Influences upon HMA’s theological emphasis are varied, and include secular music celebrities such as Bono and Bob Geldoff. The team play a large role in the development of theological concepts, and Russell Fragar’s involvement as a key writer and staff member was particularly influential in the inclusion of Biblical content during Phase One (1996–1998). Though a writer from 1996, Reuben Morgan’s influence grows from 1998 through the remainder of the study period. Morgan’s influence generally reinforces certain key theological concepts. The most significant influence in HMA text to date occurred in 1999, with the decision to promote youth songs, and subsequent inclusion of writers Marty Sampson and Joel Houston in the team. Probably as a form of cross-promotion of UB product, their songs were increasingly sung in church meetings, and —due to the increasing age and popularity of the UB writers—contributed significantly to the HB repertoire. This bears particularly on promotion of "love" as a theme in the text.
HMA writers are more aware than the average congregation member of the theological and musical inadequacies of their songs, and often write to compensate for the perceived needs of the congregation, rather than just the wants or needs of the leadership. However, Hillsong’s leadership increasingly determined theological emphases in the songs, with Robert and Amanda Fergusson taking a role in shaping the text from 2000. In terms of theological emphasis, since 1998—whether as a marketing strategy, in order to be received positively by other denominations, or as a rejection of traditional Pentecostal understandings of the Spirit’s role in the individual’s life and within corporate church—Hillsong songs lost their unique emphasis upon the Holy Spirit, His person and place in the believer’s life. This loss is seen throughout the second phase, but become particularly clear in Phase Three. This leaves future room for songs to promote the role and person of the Holy Spirit, and place for more rounded Trinitarian theology in future releases.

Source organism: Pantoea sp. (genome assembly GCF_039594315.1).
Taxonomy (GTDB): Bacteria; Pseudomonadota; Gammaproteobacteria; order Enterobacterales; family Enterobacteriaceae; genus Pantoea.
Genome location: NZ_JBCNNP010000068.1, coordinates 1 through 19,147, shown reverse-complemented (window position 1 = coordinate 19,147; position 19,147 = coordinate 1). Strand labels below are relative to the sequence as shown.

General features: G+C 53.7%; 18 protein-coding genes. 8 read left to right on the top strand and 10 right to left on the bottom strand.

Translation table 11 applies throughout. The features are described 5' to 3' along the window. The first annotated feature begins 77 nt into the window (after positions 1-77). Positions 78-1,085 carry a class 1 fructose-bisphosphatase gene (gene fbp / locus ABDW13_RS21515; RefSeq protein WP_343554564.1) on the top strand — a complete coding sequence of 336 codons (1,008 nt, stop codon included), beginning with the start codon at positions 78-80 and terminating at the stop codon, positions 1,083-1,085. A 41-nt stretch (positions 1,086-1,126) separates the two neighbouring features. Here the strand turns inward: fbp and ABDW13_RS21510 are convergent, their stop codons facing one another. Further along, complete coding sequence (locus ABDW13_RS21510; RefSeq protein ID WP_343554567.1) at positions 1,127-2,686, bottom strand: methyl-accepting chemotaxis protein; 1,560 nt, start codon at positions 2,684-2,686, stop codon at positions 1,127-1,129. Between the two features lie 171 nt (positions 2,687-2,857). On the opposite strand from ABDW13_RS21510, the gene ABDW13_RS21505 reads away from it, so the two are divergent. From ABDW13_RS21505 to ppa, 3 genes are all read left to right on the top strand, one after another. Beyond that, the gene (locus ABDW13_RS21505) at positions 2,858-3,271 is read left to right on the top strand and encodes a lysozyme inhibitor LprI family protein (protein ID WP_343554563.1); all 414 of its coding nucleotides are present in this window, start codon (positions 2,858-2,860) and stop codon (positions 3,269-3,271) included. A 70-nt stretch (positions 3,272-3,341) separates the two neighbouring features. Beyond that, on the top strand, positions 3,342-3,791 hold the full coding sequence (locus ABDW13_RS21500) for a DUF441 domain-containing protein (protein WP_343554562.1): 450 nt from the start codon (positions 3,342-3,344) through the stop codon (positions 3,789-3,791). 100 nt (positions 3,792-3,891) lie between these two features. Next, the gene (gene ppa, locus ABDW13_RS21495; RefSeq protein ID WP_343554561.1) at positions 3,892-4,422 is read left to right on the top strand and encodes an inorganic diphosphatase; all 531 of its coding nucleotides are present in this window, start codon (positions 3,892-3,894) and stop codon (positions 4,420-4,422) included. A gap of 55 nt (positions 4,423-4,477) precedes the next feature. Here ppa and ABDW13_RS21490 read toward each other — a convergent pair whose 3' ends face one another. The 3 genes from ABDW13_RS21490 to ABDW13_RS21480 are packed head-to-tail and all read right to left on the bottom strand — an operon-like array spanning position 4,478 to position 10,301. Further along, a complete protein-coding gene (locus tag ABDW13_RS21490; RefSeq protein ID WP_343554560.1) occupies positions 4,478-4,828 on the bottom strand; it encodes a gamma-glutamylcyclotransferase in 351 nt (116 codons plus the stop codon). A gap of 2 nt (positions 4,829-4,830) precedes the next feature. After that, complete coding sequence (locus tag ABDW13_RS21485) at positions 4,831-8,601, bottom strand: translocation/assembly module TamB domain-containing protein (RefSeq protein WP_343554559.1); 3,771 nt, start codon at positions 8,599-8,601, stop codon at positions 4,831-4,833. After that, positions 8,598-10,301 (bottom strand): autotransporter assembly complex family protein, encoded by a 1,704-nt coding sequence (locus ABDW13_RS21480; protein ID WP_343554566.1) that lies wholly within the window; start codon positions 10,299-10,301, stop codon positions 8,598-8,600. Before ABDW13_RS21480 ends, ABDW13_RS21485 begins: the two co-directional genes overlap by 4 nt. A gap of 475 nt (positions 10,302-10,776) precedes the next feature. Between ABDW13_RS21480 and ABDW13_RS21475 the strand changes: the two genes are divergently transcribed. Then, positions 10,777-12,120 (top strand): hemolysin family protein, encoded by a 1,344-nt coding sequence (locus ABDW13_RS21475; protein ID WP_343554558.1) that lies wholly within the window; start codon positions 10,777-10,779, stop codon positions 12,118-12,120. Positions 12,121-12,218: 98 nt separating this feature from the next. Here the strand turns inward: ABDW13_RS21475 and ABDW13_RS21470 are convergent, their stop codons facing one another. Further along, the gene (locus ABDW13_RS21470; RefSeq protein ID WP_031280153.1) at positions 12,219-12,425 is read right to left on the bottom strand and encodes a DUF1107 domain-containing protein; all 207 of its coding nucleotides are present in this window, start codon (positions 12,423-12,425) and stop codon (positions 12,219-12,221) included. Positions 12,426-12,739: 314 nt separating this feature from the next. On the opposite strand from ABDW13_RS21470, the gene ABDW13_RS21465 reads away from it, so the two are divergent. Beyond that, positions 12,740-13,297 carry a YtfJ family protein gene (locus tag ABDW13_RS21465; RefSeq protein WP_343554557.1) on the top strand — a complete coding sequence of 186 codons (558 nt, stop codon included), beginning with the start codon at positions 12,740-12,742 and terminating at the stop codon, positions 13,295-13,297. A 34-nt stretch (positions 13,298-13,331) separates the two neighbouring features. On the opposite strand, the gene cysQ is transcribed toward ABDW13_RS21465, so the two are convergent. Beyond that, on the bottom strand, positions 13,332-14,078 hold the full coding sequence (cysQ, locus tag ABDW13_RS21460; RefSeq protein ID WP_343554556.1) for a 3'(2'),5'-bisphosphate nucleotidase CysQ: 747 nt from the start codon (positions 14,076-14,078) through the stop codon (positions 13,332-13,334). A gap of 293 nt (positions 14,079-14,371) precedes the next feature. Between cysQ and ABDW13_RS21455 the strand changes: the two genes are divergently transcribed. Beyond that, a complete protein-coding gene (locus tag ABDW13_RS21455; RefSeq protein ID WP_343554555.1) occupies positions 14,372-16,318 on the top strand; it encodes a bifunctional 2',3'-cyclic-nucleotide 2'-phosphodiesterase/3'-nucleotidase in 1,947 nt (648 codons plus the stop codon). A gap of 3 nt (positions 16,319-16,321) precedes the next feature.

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-----. "Joy in the Holy Ghost." God Is In The House. VHS. Sydney: Hillsong Publishing, 1996.
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-----. "Yes and Amen." Touching Heaven Changing Earth, VHS. Sydney: Hillsong Publishing, 1998.
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-----."For This Cause". For This Cause. DVD. Sydney: Hillsong Publishing, 2000.
-----."In the Mystery". Saviour King. DVD. Sydney: Hillsong Publishing, 2007.
Jackson, Kevin. "Youth Movement Boosts Hillsong United Album to No.1." 3 June 2007. The Christian Post. 30 December 2009. <www.christianpost.com>.
Jameson, Fredric, "Postmodernism, or the Cultural Logic of Late Capitalism," The Politics of Theory, New German Critique, 32 (Spring/Summer 1984):12
Jennings, Mark. " ‘Won't You Break Free?' an Ethnography of Music and the Divine-Human Encounter at an Australian Pentecostal Church." Culture and Religion, 9.2 (1 July 2008): 161 - 174
Jensen, Phillip. "Time to Grow Up." 2009. Sydney Anglicans.Net. 10 January 2010.
Lawless, Elaine J. "The Night I Got the Holy Ghost: Holy Ghost Narratives and the Pentecostal Conversion Process." Western Folklore 47.1 (Jan 1988): 1- 19.
Levin, Tanya. People in Glass Houses: An Insiders Story of Life in and out of Hillsong. Melbourne: Black Inc, 2007.
Lim, D. "Spiritual Gifts." Systematic Theology: A Pentecostal Perspective. Ed. Horton, S.. Springfield: Logion, 1994.
Marty Sampson, "Forever", Best Friend. Sydney: Hillsong Publishing, 2000.
-----. "Better Than." Blessed. DVD. Sydney: Hillsong Publishing, 2002.
Matzerath, R. "Pentecostal Churches," New Catholic Encyclopedia, 2nd ed. (Detroit: Gale, 14 Sept. 2008), vol. 11.
McClung, Grant. "Pentecostals: The Sequel." Christianity Today 50.4 (April 2006).
McLaren, Brian. "An Open Letter to Songwriters." 2003, 22 June 2008. <http://www.brianmclaren.net/archives>.
McPherson, Steve. "Lord of All" God Is In The House. VHS. Sydney: Hillsong Publishing, 1996.
Melton, Narelle. "A Pentecostal's Lament: Is There a Correspondence between the Form of the Biblical Lament Psalms and the Early Australian Pentecostal Practice of Prayer?", MTh Long Paper. Australian Catholic U. 2008.
Mesiti, Rebecca. "Fall". King of Majesty. Sydney: Hillsong Publishing, 2001.
Moore, Gerard. "Appreciating Worship in All Its Variety." Australian Journal of Liturgy, 10.3 (2006): 79- 90.
Morgan, Reuben "This Is My Desire". God Is In The House. VHS. Sydney: Hillsong Publishing, 1996.
-----. "Faith". For This Cause. DVD. Sydney: Hillsong Publishing, 2000.
-----. "What the Lord Has Done in Me". By Your Side. DVD. Sydney: Hillsong Publishing, 1999.